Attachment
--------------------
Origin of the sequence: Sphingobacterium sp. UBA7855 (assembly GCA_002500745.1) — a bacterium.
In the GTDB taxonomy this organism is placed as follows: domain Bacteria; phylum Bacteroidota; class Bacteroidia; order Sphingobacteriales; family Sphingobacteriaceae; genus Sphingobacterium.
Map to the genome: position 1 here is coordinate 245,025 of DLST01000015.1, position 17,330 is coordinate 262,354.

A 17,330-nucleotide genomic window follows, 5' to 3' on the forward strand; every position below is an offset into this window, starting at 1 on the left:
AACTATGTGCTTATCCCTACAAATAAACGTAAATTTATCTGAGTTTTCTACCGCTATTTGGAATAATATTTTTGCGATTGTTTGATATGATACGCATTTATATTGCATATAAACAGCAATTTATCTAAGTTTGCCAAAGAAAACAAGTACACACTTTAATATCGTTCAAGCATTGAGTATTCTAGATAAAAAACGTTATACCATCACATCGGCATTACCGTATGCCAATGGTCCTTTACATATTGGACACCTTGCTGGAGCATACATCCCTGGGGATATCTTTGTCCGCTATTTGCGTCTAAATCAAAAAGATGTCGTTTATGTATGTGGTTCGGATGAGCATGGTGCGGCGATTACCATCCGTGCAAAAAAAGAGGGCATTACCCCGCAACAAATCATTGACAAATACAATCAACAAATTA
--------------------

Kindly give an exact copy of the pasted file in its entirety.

Origin of the sequence: Sphingobacterium sp. UBA7855 (assembly GCA_002500745.1) — a bacterium.
In the GTDB taxonomy this organism is placed as follows: domain Bacteria; phylum Bacteroidota; class Bacteroidia; order Sphingobacteriales; family Sphingobacteriaceae; genus Sphingobacterium.
Map to the genome: position 1 here is coordinate 245,025 of DLST01000015.1, position 17,330 is coordinate 262,354.

A 17,330-nucleotide genomic window follows, 5' to 3' on the forward strand; every position below is an offset into this window, starting at 1 on the left:
AACTATGTGCTTATCCCTACAAATAAACGTAAATTTATCTGAGTTTTCTACCGCTATTTGGAATAATATTTTTGCGATTGTTTGATATGATACGCATTTATATTGCATATAAACAGCAATTTATCTAAGTTTGCCAAAGAAAACAAGTACACACTTTAATATCGTTCAAGCATTGAGTATTCTAGATAAAAAACGTTATACCATCACATCGGCATTACCGTATGCCAATGGTCCTTTACATATTGGACACCTTGCTGGAGCATACATCCCTGGGGATATCTTTGTCCGCTATTTGCGTCTAAATCAAAAAGATGTCGTTTATGTATGTGGTTCGGATGAGCATGGTGCGGCGATTACCATCCGTGCAAAAAAAGAGGGCATTACCCCGCAACAAATCATTGACAAATACAATCAACAAATTA